The toughest mysteries for the great fictional detective, Sherlock Holmes, required three pipe sessions. This didn’t mean that three pipes were employed. No, only one pipe was held by Holmes, but it did have to be filled three times with his favorite brand of tobacco. Puffing away allowed Holmes to drift into his thoughts.
It would be easy to assume that Holmes was using analytical reasoning of the sort we would use for scientific experiments or math or accounting. He has been so often portrayed that way. But if he limited himself to the analytical state of mind only, he never would have invoked brilliant insights. He had to puff his way into his imagination where he could see in his mind’s eye all manner of possibilities.
Pipe #1 – Ease into the dreamy interior and take the first look
Packing the pipe’s bowl carefully, Holmes’ unconscious would know that he would soon be entering the imaginal world. With years of practice, his unconscious would then down regulate his nervous system which in turn would quiet his body. The rest would be up to his conscious mind: letting go of the exterior and investing his attention upon his inner landscape. Holmes would need to slow down his typical busy day-mind to move into a twilight state, that slowly builds towards favoring a dreamy landscape. He could increase his immersion of this landscape by bring up something familiar such as the location of the crime under investigation. Using the power of visualization, he could take what is served up by his memory as fact, as being the actual facts and figures of that location. Exploring each detail, he would find himself switching from awareness of the outer world into the inner world of his crime scene visualization.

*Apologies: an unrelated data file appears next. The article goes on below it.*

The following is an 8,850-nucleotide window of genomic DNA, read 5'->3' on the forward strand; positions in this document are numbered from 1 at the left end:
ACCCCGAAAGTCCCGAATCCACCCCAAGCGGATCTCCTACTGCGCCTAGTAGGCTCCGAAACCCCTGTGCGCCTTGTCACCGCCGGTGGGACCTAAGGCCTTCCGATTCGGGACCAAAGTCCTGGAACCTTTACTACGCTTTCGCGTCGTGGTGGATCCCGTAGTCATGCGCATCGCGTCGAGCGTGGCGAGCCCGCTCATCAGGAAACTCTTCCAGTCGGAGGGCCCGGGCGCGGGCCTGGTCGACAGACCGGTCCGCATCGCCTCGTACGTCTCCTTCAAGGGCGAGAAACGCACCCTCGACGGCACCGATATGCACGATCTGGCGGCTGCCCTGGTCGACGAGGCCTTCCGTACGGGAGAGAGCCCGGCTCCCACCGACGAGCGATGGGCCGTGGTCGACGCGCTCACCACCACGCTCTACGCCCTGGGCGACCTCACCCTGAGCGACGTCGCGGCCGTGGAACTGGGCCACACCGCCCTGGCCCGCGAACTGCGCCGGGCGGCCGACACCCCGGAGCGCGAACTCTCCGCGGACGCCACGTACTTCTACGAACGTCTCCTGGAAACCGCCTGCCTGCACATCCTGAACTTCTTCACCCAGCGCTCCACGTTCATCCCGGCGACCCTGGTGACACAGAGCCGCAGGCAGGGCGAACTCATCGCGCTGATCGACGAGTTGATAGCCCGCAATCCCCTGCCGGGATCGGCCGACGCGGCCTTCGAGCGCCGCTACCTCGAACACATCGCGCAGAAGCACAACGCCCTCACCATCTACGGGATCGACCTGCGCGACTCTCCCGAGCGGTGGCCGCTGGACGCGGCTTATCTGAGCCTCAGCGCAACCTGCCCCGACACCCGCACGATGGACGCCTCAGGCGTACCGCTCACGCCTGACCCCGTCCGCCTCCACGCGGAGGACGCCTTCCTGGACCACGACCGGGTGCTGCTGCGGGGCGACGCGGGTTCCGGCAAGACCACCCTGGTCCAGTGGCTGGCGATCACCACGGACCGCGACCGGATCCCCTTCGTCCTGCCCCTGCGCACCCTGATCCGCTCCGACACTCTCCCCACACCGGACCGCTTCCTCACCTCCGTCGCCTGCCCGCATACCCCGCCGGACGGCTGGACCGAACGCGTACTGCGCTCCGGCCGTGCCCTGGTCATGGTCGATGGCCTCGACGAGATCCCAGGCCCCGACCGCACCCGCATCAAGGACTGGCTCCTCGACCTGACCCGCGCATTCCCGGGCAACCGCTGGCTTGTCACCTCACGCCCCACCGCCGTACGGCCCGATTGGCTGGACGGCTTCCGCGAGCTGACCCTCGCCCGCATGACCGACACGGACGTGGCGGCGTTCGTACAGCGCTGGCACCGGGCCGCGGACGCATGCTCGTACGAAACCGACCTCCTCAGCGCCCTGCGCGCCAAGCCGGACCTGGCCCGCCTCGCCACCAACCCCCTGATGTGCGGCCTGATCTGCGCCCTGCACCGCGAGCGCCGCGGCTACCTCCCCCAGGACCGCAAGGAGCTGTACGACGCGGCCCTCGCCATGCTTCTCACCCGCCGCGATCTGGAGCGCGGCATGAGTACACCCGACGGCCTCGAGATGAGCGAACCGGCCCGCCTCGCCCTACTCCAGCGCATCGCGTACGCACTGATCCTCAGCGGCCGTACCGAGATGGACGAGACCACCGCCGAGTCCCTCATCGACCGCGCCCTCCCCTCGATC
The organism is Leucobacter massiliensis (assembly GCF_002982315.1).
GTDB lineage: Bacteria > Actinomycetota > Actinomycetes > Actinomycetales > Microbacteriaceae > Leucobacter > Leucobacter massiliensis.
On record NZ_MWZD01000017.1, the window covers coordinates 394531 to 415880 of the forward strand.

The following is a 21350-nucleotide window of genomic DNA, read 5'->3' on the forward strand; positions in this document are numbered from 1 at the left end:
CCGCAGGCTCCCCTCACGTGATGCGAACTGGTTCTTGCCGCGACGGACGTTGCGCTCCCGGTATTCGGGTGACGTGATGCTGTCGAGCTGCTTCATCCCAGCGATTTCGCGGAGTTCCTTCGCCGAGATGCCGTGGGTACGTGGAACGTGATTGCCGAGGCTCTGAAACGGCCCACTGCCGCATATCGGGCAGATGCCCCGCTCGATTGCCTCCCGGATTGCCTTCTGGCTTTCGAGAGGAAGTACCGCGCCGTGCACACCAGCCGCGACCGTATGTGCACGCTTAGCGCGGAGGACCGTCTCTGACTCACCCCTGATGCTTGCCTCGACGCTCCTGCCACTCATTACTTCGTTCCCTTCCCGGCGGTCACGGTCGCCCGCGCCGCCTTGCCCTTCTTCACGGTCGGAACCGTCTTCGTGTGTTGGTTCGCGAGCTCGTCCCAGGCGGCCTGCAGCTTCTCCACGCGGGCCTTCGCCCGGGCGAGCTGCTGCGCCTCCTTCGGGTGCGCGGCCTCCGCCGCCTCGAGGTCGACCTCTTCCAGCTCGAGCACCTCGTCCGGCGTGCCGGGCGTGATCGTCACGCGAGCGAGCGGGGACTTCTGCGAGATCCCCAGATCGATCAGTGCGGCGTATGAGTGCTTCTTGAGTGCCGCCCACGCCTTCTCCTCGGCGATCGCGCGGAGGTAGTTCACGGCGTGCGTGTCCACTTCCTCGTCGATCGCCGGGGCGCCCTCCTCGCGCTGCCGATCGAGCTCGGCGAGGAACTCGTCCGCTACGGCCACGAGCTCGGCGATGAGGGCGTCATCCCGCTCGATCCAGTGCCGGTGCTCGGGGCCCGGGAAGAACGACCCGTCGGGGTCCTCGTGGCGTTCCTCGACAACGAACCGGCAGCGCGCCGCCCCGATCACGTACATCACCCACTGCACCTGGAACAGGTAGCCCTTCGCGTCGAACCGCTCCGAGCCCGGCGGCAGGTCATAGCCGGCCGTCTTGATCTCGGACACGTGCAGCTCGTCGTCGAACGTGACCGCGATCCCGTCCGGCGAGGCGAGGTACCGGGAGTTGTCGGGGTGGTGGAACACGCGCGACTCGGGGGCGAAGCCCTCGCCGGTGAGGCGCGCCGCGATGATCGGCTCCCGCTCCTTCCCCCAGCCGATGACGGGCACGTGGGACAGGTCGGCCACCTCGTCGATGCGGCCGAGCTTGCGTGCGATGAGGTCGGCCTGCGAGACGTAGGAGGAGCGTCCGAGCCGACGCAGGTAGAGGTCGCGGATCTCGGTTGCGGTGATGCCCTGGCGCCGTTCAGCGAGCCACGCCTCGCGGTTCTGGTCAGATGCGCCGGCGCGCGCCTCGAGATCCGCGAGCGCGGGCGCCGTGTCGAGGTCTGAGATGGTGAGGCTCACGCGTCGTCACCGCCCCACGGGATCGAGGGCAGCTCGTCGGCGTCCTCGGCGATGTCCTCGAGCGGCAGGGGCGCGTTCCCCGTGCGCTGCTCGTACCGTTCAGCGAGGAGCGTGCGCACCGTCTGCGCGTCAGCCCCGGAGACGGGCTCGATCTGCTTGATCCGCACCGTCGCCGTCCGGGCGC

Pipe #2 – Poke and Prod Visualizations
Imagination is the perfect blank stage upon which to lay out actions, props, players, and plots. All can be combined, recombined, and combined again. Freeze the action if you want to, eliminate a prop while adding something new to the inner stage. Slow the action down, speed up the action. Zoom in on something or step way back and see the big picture. Add characters, subtract characters. Test how one part of the visualization might be related to another (i.e. the victim’s scuffed shoe and the butler’s knife). Here lies the freedom to do countless “thought experiments” in the laboratory of the imagination.
Pipe #3 – Step Out of the Way and Let the Unconscious Show What It Knows
Fill another bowl and then slowly run through one of the combinations that appeared promising during Pipe #2. This time, “Don’t think”, Holmes would tell himself. No, thinking is not what is needed here. Instead, the focus should be upon the body for the body will speak if only we have the imaginal ears to hear. Some great inner knowing will speak with a tension in the body, or a gut feel, or a change of breathing, or an unexpected movement. Watching and following the body’s lead we ask questions of it and listen for its answers that can come in: more body tension/movement/changes, words, phrases, sounds, intuitive knowing, or images.
……”ah, Watson, I’ve got it. It is so clear now. Come, we must be going. A game is a foot.”